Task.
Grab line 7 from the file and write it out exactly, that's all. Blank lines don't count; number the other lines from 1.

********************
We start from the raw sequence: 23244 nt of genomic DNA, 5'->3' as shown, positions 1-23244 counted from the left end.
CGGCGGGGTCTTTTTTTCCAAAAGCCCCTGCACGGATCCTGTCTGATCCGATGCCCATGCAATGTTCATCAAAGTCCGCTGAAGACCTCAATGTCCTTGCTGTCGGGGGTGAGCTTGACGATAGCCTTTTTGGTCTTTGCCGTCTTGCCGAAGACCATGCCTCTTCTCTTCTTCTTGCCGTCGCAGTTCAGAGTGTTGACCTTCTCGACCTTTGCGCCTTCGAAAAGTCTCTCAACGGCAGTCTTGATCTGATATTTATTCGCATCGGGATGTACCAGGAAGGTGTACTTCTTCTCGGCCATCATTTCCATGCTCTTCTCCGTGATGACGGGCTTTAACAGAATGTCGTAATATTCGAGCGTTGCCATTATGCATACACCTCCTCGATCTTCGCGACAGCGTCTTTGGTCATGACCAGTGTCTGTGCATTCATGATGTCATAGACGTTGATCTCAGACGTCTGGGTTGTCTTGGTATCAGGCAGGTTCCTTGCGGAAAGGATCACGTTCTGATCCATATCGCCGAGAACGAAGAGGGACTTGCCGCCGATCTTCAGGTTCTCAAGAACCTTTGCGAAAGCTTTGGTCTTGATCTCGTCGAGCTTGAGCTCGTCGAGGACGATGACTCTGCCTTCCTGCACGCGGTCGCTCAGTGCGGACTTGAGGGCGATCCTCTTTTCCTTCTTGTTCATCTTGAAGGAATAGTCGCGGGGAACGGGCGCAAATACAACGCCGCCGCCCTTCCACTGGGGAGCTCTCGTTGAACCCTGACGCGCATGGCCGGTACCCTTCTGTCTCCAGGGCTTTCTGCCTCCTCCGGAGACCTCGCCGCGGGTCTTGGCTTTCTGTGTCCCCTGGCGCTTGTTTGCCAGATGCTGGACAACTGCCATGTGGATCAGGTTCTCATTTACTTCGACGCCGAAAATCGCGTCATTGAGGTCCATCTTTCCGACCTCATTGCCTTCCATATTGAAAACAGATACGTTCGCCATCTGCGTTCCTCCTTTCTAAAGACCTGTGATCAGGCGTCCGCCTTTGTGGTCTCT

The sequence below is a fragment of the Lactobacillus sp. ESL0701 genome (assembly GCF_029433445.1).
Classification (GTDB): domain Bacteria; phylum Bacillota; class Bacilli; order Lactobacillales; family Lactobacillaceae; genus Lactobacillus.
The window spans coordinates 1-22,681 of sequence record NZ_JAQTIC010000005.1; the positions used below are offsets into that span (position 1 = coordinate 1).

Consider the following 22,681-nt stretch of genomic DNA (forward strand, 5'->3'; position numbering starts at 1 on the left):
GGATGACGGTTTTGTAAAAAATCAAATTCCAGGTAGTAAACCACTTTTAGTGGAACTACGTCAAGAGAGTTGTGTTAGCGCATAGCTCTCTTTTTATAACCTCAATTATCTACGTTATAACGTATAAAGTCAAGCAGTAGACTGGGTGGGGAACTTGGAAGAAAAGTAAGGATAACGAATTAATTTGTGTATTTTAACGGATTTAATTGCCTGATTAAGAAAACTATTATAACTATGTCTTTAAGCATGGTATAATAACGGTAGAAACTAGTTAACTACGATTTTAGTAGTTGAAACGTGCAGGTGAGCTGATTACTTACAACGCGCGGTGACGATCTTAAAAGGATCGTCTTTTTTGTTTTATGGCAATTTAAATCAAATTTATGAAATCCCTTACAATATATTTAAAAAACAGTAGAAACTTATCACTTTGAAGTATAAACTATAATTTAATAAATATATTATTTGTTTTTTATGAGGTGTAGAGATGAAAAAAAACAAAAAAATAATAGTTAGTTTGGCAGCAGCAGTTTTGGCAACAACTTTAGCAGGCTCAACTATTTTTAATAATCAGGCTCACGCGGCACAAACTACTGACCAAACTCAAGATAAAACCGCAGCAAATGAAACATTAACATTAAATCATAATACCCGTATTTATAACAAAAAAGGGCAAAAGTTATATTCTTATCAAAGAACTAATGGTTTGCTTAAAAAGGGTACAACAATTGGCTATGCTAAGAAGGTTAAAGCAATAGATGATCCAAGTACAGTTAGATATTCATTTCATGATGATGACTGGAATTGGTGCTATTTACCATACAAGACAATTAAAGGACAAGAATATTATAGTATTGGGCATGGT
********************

GGATGACGGTTTTGTAAAAAATCAAATTCCAGGTAGTAAACCACTTTTAGTGGAACTACGTCAAGAGAGTTGTGTTAGCGCATAGCTCTCTTTTTATAACCTCAATTATCTACGTTATAACGTATAAAGTCAAGCAGTAGACTGGGTGGGGAACTTGGAAGAAAAGTAAGGATAACGAATTAATTTGTGTATTTTAACGGATTTAATTGCCTGATTAAGAAAACTATTATAACTATGTCTTTAAGCATGGTATAATAACGGTAGAAACTAGTTAACTACGATTTTAGTAGTTGAAACGTGCAGGTGAGCTGATTACTTACAACGCGCGGTGACGATCTTAAAAGGATCGTCTTTTTTGTTTTATGGCAATTTAAATCAAATTTATGAAATCCCTTACAATATATTTAAAAAACAGTAGAAACTTATCACTTTGAAGTATAAACTATAATTTAATAAATATATTATTTGTTTTTTATGAGGTGTAGAGATGAAAAAAAACAAAAAAATAATAGTTAGTTTGGCAGCAGCAGTTTTGGCAACAACTTTAGCAGGCTCAACTATTTTTAATAATCAGGCTCACGCGGCACAAACTACTGACCAAACTCAAGATAAAACCGCAGCAAATGAAACATTAACATTAAATCATAATACCCGTATTTATAACAAAAAAGGGCAAAAGTTATATTCTTATCAAAGAACTAATGGTTTGCTTAAAAAGGGTACAACAATTGGCTATGCTAAGAAGGTTAAAGCAATAGATGATCCAAGTACAGTTAGATATTCATTTCATGATGATGACTGGAATTGGTGCTATTTACCATACAAGACAATTAAAGGACAAGAATATTATAGTATTGGGCATGGT